Unfortunately, achieving simplicity is dramatically harder than it sounds, and what passes for "strategy" these days is often the opposite of clear, insightful, and focused.
The legendary military strategist Carl Von Clausewitz said it quite well:
"The talent of the strategist is to identify the decisive point and to concentrate everything on it, removing forces from secondary fronts and ignoring lesser objectives."
Everywhere you look (tech startups, big tech companies, and throughout most of the business world), you see company founders and leadership teams whose "strategy" boils down to "do all the things" and "be everything for all people."
If you ask them what market they're going after, they'll say things like "we're focusing on getting more SaaS companies, small businesses, and advertising agencies on our platform."
When I ask who, exactly, their ideal customers are, they'll say something like "our target customers are knowledge workers who want to become better versions of themselves."
And when I ask how they intend to distribute their product and grow their users and cash, they'll say "we're aggressively pursuing viral acquisition, paid social, content marketing, and SEO."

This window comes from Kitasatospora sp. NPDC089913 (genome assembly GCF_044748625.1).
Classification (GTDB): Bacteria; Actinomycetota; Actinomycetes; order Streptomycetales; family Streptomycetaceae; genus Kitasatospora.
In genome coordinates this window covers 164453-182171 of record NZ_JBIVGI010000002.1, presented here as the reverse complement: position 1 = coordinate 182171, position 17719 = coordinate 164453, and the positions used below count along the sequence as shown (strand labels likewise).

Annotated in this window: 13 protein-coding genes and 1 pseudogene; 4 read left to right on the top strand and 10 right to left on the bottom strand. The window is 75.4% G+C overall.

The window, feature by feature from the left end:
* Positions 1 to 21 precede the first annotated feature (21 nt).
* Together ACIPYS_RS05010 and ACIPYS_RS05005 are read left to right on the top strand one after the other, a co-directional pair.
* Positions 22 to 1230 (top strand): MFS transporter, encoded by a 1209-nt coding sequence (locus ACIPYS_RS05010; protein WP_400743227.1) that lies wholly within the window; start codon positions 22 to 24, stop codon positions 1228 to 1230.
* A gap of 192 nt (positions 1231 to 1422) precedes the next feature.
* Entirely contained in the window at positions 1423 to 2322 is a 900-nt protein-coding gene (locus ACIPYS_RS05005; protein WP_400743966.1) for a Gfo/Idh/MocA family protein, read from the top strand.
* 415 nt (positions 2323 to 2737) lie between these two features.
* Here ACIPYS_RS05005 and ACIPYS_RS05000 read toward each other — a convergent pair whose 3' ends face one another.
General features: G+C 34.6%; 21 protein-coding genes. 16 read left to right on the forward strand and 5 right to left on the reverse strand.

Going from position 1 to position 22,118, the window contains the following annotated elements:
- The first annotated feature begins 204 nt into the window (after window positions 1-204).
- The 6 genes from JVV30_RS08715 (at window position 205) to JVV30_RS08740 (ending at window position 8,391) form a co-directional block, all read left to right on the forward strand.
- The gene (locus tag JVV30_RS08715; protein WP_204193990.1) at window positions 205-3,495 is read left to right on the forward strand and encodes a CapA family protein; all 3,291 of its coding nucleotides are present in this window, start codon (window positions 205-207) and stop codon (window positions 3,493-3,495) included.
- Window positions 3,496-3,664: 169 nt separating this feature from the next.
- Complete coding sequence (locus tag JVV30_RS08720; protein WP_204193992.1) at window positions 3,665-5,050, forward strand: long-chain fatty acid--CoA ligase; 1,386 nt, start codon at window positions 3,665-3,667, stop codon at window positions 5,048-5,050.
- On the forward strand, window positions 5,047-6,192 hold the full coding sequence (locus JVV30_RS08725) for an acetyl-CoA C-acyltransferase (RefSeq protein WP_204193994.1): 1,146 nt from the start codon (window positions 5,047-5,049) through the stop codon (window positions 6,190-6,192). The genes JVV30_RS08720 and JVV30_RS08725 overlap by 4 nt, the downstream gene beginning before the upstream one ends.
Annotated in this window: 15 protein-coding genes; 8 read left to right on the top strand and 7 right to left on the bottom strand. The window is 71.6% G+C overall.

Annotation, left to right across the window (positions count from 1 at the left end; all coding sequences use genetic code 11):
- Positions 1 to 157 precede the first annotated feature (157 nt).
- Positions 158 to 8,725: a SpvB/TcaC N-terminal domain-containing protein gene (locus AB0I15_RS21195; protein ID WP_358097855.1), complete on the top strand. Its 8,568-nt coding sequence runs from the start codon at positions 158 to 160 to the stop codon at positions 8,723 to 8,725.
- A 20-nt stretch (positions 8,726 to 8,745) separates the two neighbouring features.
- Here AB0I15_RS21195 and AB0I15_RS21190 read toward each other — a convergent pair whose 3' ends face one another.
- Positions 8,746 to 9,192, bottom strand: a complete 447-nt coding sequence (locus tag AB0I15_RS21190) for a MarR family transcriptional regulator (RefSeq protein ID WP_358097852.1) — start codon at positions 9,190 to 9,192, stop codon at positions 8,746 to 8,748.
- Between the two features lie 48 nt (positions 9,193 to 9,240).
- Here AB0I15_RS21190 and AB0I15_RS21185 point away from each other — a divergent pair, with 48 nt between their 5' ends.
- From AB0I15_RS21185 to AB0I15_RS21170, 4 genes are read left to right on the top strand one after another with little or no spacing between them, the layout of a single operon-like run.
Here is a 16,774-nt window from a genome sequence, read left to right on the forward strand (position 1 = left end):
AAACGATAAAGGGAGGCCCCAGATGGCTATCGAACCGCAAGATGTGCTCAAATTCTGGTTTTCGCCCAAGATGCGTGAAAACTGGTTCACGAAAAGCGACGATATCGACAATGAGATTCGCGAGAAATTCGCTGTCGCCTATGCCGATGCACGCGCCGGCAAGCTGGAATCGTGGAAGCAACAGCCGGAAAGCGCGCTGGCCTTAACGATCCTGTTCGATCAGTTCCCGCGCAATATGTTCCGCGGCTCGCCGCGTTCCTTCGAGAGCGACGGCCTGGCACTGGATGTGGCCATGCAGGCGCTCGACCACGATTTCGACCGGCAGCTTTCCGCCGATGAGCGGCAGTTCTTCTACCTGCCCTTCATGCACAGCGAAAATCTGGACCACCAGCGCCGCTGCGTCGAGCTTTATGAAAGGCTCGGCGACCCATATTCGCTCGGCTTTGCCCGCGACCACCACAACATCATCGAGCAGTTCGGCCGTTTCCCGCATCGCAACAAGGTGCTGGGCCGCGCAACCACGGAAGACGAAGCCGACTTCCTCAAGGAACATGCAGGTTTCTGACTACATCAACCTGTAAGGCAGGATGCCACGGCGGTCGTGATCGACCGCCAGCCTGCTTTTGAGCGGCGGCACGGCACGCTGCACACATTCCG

Of course, "focusing on SaaS companies, small businesses, and ad agencies" is the opposite of focusing. "Knowledge workers who want to be better versions of themselves" is such a vague and broad category that it doesn't rise to the level of "target."
And for the record, just about every company expects to grow through viral acquisition, social media, content marketing, and SEO, and only a fraction of them leverage even a single one of these channels effectively.
Exponents exists to help the founders and leadership teams of organizations with legitimately transformative potential and civilization-wide ambitions mitigate their biggest strategic risks and develop the best possible product, marketing, and customer-acquisition strategies for their current products, markets, and stage of maturity.
For example, here's a sample of quick hits from a recent client project:
I founded Exponents because I realized that the tech ecosystem has a bunch of great copywriters, at least 100 great growth people, an overabundance of PR and content marketing firms, yet remarkably few great strategists, and ever fewer world-class storytellers
It has even fewer people with enough technical AND marketing sophistication to explain the implications of telecom APIs to Fortune 500 CEOs, enough breadth to understand the market landscape in at least a dozen industries, AND enough "roll-up-your-sleeves, DOer" gusto to move fluidly and comfortably between the big-picture story and strategy and the tactical details of execution.
But if you're on this site and reading this line right now, you just found that person.
Wanna make the most of such an opportune moment? Go ahead and click this big round button and book your free strategic diagnosis today:
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*There's a triple-entendre here. Did'ya catch it?